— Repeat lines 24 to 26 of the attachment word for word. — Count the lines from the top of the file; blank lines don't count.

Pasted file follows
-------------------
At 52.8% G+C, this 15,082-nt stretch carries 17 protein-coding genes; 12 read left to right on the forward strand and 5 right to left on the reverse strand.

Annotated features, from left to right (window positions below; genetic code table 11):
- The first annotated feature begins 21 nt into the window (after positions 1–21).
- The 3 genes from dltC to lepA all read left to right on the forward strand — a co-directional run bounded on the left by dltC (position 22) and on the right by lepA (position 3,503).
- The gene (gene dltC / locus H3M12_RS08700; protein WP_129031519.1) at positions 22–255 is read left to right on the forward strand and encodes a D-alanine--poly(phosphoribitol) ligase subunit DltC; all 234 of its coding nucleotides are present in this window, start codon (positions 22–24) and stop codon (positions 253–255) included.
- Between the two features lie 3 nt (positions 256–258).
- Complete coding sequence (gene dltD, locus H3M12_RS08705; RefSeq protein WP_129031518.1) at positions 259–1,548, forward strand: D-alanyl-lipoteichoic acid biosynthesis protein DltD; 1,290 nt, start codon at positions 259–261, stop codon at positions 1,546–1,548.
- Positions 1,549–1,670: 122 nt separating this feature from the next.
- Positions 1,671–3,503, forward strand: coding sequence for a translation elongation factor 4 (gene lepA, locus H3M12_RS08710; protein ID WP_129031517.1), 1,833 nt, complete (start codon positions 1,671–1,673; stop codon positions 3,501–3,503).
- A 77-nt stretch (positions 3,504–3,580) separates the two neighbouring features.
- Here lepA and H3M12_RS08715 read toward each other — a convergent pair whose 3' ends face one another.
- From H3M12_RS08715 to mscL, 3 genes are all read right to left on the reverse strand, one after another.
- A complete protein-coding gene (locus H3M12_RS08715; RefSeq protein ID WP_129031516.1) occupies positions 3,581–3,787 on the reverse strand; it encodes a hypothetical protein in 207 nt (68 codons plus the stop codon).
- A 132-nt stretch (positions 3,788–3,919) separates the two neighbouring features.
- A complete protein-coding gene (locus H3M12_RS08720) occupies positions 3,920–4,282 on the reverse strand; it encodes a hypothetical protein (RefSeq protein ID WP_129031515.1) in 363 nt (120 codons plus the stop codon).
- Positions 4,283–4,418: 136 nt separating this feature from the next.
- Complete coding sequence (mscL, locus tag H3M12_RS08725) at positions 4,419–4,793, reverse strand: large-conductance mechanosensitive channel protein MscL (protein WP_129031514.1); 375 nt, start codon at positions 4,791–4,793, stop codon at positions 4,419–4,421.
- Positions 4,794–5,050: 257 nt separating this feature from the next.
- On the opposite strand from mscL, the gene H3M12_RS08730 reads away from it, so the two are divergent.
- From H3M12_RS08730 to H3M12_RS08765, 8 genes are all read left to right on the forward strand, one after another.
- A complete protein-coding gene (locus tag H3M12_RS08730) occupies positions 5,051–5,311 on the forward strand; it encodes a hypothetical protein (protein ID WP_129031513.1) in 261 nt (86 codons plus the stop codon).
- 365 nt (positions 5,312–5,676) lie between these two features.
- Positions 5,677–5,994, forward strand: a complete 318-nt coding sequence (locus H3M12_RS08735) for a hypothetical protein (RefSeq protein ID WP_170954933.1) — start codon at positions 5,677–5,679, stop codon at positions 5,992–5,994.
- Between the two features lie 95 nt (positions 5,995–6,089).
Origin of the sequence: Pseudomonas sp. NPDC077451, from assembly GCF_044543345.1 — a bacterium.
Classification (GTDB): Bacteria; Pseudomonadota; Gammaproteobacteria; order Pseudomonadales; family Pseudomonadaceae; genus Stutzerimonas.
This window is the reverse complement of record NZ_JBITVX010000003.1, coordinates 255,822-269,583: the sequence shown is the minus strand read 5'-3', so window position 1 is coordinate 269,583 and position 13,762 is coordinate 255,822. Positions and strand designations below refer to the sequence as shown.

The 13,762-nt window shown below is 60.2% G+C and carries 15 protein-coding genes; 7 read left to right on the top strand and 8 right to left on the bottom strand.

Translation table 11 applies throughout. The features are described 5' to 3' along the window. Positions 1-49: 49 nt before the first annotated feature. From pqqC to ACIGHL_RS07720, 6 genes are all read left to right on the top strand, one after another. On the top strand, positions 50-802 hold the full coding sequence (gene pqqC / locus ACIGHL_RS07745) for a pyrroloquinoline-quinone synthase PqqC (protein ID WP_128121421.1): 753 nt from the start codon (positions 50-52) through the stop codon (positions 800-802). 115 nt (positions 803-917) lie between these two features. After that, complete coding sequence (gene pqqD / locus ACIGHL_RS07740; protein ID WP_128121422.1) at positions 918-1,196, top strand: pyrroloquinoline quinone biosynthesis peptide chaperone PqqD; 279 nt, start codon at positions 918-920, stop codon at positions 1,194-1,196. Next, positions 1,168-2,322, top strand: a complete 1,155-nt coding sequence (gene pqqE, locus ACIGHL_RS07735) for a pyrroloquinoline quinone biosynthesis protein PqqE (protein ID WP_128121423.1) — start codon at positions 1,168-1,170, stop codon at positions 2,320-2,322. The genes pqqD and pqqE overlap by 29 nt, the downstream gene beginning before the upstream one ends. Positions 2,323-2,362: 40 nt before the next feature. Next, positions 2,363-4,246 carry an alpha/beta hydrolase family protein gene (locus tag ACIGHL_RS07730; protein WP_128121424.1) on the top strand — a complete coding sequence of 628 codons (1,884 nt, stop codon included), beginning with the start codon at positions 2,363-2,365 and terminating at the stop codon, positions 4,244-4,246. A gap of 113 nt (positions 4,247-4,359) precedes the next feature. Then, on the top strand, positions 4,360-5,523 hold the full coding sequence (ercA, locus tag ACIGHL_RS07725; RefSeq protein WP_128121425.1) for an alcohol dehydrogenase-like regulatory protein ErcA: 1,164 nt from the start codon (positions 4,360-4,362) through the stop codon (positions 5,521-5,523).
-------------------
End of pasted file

- Between the two features lie 95 nt (positions 5,995–6,089).
Origin of the sequence: Pseudomonas sp. NPDC077451, from assembly GCF_044543345.1 — a bacterium.
Classification (GTDB): Bacteria; Pseudomonadota; Gammaproteobacteria; order Pseudomonadales; family Pseudomonadaceae; genus Stutzerimonas.